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U.K. man’s family reunion cut short after problems at the border

James Birkbeck (accompanied by his cousin on the left) getting ready to head back to the U.K. Wednesday afternoon.
James Birkbeck (accompanied by his cousin on the left) getting ready to head back to the U.K. Wednesday afternoon. Global News

EDMONTON – Border Services officials are sending a U.K. man back to Europe, just 48 hours after he flew into Edmonton. James Birkbeck says he came to Canada on vacation, to visit a cousin he found on Facebook eight months ago.

Eager to meet, the Edmonton cousin – who shares the same name – bought his British relative a one-way ticket to Edmonton.

But the trip didn’t get off to a great start. After he landed at the Edmonton International Airport, Birkbeck says he was detained by Border Services officers for almost four hours.

“They were just questioning me and, basically didn’t believe I was here for the right reasons…a family visit; obviously thought I’d just come to [be here] illegally and work here.”

He claims the officials came to that conclusion because of his one-way ticket, and after misinterpreting an entry in his diary about new beginnings.

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His passport was confiscated and he was given 48 hours in Edmonton.

“Hearing that he was going home…I was kind of devastated,” said his cousin. He added that border officials also made him feel as if he were aiding and abetting a criminal.

“I could definitely see how James would not feel welcome in my country now…I was all ready to show James the city I live in.”

The Canada Border Services Agency had the following to say about the case:

“A person is not refused entry into Canada simply because they do not have a return ticket.” Having a return ticket is recommended, however.

“Admissibility of all travelers is decided on a case-by-case basis and based on the information made available at the time of entry.

To enter Canada, some of the requirements that visitors must meet are:

  • answer all questions truthfully
  • be a genuine visitor
  • have enough funds to support themselves for the duration of their stay and effect their departure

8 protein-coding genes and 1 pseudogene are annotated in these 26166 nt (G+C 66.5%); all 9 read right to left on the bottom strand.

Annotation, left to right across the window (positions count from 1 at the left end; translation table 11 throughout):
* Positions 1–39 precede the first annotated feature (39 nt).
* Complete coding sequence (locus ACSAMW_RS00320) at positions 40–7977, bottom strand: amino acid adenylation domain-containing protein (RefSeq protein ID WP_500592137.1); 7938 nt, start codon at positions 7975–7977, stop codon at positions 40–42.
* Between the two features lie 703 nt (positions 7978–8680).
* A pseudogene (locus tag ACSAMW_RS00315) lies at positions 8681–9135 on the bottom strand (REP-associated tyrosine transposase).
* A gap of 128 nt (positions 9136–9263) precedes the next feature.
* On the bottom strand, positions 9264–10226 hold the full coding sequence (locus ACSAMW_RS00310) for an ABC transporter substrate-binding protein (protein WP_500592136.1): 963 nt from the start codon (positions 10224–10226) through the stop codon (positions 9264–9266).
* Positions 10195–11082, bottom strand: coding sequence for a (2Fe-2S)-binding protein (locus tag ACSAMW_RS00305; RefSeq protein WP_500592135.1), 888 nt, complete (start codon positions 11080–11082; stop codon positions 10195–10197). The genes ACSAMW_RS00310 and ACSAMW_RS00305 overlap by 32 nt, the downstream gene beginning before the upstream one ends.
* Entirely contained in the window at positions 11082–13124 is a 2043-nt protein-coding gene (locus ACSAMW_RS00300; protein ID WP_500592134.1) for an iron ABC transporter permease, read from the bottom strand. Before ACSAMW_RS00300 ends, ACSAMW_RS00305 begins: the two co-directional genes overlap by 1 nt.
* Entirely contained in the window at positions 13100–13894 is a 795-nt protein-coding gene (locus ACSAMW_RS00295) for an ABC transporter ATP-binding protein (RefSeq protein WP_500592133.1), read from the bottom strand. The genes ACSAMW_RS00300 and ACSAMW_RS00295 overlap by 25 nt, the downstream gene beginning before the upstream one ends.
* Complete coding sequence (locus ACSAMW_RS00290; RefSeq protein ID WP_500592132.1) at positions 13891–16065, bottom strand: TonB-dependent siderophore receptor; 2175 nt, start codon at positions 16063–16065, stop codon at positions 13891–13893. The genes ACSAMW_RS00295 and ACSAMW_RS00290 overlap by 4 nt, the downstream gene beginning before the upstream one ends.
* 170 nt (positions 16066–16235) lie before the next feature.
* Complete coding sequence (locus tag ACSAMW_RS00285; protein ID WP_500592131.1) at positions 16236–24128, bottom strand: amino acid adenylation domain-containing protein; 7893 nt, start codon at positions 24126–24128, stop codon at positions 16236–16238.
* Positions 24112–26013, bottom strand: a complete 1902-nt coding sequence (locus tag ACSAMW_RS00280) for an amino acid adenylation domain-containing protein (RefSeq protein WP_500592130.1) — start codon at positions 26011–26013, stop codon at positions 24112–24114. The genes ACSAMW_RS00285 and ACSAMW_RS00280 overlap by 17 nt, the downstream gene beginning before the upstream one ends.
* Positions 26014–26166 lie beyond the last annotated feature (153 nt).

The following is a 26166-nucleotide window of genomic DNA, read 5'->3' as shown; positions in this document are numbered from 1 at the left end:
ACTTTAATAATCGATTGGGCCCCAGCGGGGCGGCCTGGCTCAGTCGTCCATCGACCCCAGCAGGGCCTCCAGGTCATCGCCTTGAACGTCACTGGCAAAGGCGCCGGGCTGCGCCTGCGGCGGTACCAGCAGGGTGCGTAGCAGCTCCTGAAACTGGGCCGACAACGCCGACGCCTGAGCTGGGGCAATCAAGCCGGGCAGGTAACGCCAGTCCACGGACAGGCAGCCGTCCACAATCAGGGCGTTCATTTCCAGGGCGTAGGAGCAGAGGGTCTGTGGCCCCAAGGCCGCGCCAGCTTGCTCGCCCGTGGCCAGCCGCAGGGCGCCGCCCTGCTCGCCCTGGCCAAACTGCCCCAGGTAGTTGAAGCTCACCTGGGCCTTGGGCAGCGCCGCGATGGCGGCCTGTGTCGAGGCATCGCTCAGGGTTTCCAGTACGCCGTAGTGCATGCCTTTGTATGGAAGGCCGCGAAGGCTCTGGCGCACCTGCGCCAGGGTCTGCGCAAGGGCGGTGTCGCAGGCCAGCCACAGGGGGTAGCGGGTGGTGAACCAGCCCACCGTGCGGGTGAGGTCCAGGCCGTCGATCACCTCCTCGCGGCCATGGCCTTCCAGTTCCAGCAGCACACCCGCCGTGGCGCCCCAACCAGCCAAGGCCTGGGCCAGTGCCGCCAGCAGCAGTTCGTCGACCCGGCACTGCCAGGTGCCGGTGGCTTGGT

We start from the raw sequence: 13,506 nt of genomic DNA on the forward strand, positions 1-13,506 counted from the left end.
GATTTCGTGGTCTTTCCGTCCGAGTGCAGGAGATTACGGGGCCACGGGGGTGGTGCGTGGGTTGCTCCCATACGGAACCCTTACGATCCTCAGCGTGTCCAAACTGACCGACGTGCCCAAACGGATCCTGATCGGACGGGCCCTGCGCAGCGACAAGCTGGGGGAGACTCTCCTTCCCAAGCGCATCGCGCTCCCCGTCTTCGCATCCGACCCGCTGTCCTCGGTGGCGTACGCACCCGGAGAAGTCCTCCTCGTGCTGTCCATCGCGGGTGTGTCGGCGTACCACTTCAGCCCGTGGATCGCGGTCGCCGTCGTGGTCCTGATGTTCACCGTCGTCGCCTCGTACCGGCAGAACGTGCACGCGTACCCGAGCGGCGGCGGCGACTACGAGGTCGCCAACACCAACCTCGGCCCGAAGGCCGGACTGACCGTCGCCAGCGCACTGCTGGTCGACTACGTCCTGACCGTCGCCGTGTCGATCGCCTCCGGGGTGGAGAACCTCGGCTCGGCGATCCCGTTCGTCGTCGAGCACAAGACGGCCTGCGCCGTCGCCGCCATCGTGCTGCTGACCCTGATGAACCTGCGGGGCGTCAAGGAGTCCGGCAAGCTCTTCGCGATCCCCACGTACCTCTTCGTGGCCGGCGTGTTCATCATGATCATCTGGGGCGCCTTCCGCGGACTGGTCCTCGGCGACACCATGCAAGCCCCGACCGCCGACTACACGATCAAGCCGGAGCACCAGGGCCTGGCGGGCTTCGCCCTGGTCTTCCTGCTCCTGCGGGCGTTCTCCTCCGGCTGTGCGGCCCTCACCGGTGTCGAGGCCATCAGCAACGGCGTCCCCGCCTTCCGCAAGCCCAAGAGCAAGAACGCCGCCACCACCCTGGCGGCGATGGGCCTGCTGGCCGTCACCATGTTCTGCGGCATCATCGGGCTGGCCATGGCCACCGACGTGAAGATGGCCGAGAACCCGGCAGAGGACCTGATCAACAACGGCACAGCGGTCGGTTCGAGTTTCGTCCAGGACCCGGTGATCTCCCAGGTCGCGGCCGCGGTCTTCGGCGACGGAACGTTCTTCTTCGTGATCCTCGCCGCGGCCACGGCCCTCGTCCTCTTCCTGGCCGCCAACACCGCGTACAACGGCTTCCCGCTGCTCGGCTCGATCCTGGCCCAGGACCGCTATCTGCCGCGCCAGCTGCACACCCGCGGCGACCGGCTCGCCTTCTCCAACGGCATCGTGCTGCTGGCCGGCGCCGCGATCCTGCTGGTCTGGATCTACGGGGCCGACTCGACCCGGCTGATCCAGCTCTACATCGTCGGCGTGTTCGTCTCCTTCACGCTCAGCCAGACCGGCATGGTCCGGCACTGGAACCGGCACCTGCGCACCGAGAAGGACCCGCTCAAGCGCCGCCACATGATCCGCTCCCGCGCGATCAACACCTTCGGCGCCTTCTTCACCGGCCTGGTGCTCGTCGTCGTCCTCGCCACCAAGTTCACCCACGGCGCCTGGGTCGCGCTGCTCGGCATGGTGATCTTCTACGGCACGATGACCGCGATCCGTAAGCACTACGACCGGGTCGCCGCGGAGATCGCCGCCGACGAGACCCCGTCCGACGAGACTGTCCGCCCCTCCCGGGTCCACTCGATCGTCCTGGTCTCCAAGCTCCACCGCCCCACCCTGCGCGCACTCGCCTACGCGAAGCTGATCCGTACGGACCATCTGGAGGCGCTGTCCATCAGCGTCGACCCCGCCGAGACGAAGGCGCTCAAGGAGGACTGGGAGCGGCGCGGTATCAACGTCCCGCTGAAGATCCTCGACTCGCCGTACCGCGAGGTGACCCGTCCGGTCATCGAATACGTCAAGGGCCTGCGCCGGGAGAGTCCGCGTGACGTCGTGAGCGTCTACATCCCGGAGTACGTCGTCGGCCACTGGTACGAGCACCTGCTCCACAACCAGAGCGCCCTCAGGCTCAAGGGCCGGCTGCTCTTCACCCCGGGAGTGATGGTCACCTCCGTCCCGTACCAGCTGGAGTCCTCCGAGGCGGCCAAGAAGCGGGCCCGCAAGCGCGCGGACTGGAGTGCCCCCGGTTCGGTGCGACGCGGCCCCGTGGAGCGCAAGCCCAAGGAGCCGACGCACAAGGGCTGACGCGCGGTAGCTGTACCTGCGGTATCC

• must respect Canadian laws, and be free of having a criminal record
  • if they will be seeking work in Canada they must be legally entitled to do so
  • if they are seeking to live in Canada, they are proper procedures that must be followed

When Mr. Birkbeck sought entry into Canada, he was unable to satisfy CBSA officers that he was a genuine visitor to Canada. During his secondary examination, CBSA officers found evidence to suggest Mr. Birkbeck was going to start a new life in Canada. He was also unemployed and had no strong ties to the UK. Based on those factors, in addition to the fact he had no return travel planned, no funds with him and no funds to support his stay, these were all key considerations in assessing his admissibility. Mr. Birkbeck confirmed he understood the reasons why he was inadmissible, and he was allowed to withdraw his application to enter Canada.”

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Birkbeck hopes to come back to Canada this summer. As for his cousin, he’s out $560, which was what the one-way ticket cost him.

“A lot of money for me. The money isn’t the issue, it’s the principle of the whole thing ‘cause I wanted to see James. I have no family here in Edmonton.”

His cousin flew back home Wednesday afternoon. He says the experience taught him a hard lesson, and hopes others will learn from his mistake.

“Look at the immigration first,” he advised, “and clearly read it through.”

With files from Julie Matthews, Global News